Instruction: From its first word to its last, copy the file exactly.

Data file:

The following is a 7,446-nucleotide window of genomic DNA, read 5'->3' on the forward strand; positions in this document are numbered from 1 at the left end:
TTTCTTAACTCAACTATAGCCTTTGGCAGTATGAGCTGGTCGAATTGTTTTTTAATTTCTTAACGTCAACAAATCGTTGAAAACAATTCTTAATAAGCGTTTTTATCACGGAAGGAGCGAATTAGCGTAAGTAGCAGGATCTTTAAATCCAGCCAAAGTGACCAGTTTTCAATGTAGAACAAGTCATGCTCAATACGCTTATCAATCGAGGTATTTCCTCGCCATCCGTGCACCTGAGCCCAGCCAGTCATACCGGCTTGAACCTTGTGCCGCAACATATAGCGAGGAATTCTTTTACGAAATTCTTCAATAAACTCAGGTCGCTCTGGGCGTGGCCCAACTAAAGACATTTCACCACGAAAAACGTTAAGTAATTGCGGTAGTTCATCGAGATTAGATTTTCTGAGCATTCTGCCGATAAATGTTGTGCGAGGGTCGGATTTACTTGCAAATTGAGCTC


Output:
The following is a 7,446-nucleotide window of genomic DNA, read 5'->3' on the forward strand; positions in this document are numbered from 1 at the left end:
TTTCTTAACTCAACTATAGCCTTTGGCAGTATGAGCTGGTCGAATTGTTTTTTAATTTCTTAACGTCAACAAATCGTTGAAAACAATTCTTAATAAGCGTTTTTATCACGGAAGGAGCGAATTAGCGTAAGTAGCAGGATCTTTAAATCCAGCCAAAGTGACCAGTTTTCAATGTAGAACAAGTCATGCTCAATACGCTTATCAATCGAGGTATTTCCTCGCCATCCGTGCACCTGAGCCCAGCCAGTCATACCGGCTTGAACCTTGTGCCGCAACATATAGCGAGGAATTCTTTTACGAAATTCTTCAATAAACTCAGGTCGCTCTGGGCGTGGCCCAACTAAAGACATTTCACCACGAAAAACGTTAAGTAATTGCGGTAGTTCATCGAGATTAGATTTTCTGAGCATTCTGCCGATAAATGTTGTGCGAGGGTCGGATTTACTTGCAAATTGAGCTC